Doing the daily shop, French-style.
These aubergines are shinier than a militia man’s boots.
The lobster tank was looking a bit empty. I suspect there’d been a rush on lobster for cooling summer seafood platters.
This little piggy went to market, to hang out next to his brothers who are now a pair of delicious dried sausages. Oink oink.
Black-legged chickens with their heads ON, but running about no more.
Counting the chèvres…
Believe it or not, these rolls are called ‘hams’ of duck breast, and are stuffed with foie gras.
A trio of tapenades and other wicked treats to nibble with one’s apéro.
Legs of ham. With hoof or without?
Mimolette cheese (in case you were wondering). ‘Extra old’ says the label. You bet.
Extra old or prehistoric?
And to finish: Charentais melons in the Charente-Maritime.
Pat Coakley of Singleforareason fame, has issued a couple of interesting blog challenges recently. There was the ‘What’s on your refrigerator?’ challenge, and now there’s the revealing ‘What’s in your refrigerator?’
Here’s why I didn’t participate in the first fridge challenge:
See? There’s nothing ON my fridge. Usually I love weird and whacky magnets, but we currently have wood covering our refrigerator, so nothing sticks to it apart from post-it notes and I’m working hard to stem my addiction to those. What’s NEXT to the fridge is a calendar of beautiful French scenery, including lots of inspiration in the form of market stall pictures. Less interesting is that vertical group of white pipes to the right. It’s some sort of ancient radiator which we leave turned off because, when it’s on, it has a habit of making sounds like a UFO landing on the roof, which can be somewhat disconcerting when it happens at 3 in the morning.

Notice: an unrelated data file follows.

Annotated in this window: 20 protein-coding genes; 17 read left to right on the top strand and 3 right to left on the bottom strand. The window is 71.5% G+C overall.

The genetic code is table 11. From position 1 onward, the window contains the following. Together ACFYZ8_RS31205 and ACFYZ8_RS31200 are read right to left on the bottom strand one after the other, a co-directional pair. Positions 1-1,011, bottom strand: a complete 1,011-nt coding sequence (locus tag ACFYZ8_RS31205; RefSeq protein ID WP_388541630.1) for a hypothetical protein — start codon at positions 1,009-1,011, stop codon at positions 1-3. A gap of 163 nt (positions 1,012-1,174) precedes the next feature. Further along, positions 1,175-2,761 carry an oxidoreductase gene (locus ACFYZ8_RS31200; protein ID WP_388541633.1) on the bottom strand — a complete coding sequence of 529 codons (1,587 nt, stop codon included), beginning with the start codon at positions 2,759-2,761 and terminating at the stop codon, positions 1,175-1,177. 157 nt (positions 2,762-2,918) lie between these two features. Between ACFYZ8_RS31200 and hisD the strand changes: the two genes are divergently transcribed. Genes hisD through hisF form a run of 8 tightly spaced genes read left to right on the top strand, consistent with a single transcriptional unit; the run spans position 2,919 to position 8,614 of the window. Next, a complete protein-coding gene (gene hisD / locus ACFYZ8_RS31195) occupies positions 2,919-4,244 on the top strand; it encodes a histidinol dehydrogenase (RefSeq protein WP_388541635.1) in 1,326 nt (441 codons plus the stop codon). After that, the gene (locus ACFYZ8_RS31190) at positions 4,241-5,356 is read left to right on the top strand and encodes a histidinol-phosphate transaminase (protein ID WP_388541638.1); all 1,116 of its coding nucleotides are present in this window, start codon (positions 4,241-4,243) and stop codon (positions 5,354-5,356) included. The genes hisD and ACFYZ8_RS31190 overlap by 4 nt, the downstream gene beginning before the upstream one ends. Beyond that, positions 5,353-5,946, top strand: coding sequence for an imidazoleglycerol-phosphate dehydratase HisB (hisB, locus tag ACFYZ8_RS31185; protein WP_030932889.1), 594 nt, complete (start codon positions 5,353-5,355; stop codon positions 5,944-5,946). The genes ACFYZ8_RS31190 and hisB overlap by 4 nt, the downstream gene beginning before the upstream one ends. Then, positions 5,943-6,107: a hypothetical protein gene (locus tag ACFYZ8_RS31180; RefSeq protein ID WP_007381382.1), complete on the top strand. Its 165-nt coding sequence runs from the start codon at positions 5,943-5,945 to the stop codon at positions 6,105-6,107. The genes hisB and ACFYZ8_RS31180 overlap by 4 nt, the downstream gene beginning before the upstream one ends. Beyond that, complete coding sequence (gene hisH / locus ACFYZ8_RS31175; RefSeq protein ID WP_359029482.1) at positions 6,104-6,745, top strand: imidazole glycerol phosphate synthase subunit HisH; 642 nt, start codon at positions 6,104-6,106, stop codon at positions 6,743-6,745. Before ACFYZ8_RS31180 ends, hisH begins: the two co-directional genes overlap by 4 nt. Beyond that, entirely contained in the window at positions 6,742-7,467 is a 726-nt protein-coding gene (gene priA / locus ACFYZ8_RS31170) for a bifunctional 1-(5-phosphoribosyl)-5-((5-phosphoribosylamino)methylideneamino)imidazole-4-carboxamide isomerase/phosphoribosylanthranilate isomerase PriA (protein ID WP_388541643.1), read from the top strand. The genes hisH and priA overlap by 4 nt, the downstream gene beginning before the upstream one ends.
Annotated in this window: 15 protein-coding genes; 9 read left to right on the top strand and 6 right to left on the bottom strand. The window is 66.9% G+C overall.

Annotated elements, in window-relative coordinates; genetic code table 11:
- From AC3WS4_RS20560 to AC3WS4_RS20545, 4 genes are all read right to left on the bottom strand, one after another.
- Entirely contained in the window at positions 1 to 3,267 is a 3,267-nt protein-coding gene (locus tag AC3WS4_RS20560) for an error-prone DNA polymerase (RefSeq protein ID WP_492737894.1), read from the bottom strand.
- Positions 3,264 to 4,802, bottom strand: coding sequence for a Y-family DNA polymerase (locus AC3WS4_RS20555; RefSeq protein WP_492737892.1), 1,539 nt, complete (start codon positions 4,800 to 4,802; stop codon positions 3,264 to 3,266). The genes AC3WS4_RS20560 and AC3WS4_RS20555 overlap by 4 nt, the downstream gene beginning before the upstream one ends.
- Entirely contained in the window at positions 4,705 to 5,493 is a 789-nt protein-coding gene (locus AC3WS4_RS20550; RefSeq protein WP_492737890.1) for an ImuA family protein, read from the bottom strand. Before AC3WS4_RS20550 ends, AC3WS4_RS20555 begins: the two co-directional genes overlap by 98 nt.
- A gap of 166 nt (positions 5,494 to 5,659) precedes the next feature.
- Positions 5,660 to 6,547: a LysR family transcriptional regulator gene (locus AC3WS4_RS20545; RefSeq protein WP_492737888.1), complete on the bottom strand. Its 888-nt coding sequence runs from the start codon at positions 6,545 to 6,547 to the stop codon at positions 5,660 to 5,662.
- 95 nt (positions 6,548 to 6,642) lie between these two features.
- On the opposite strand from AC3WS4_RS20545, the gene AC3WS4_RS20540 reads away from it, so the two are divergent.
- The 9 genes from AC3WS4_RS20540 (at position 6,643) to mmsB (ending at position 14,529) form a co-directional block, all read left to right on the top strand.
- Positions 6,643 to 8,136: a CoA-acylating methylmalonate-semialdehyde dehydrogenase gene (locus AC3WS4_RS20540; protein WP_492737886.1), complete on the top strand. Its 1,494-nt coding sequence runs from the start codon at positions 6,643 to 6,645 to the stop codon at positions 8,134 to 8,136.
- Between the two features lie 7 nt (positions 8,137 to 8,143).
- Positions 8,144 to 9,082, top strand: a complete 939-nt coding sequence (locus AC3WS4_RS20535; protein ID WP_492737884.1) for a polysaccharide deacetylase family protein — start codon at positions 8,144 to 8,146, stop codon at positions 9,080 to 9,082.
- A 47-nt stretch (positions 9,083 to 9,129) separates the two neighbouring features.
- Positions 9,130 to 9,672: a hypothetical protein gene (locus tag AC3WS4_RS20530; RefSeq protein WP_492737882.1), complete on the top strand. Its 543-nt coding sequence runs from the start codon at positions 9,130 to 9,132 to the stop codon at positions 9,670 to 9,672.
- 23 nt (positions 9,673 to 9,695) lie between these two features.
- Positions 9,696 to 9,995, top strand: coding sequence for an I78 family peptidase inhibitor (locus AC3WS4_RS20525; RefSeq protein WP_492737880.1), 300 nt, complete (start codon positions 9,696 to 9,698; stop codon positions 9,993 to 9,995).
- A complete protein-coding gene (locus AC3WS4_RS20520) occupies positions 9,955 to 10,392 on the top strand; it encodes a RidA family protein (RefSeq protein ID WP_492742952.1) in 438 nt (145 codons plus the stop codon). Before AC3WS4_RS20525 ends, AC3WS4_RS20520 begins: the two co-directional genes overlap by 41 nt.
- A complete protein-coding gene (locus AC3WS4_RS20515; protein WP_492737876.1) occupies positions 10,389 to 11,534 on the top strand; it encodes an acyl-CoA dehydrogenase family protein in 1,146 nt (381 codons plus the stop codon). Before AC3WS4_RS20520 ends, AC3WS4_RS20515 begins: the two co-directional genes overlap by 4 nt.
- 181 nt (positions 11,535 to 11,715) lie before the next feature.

Here’s the fun part. What’s IN our fridge:
On the next shelf down is some Bonne Maman jam for tartines at the weekend, butter, garlic pulp for moments when the fresh bulbs are too dry to use, rouille for soupe de poissons and that nasty lemon juice that comes in a plastic lemon bottle. I prefer the real deal, but somehow this plasticky thing found its way here so there it stays until it expires.
Third shelf down is parmesan cheese which we use on everything from Caesar salads to pasta sauces, more milk (semi-skimmed), croutons for salads, coffee for Monsieur’s utter madam of a coffee machine (highly temperamental and sees me coming every time), feta cheese for Greek salads, salad onions, free-range eggs and a wicked raclette platter of charcuterie and cheese.
At the bottom we have Dijon mustard, more butter (has to be Président, a mild French brand, for Monsieur), half a cucumber, prosciutto and a bag full of raclette cheese from the French farmers’ market that tempts me out of the office whenever they come to town.
Hidden away in the drawers are lots of salad ingredients, fresh herbs (dill, basil, parsley, chives) tuna steaks, chicken breasts and a selection of French dried sausage in three varieties: duck, wild boar and tomme de chevre (goat’s milk cheese). I still haven’t tried the tomme de chevre type, but am curious to see how cheese works in a dried sausage. Hmmm. Intriguing.
I think you can probably now understand why Monsieur and I are destined never, ever to be size zero.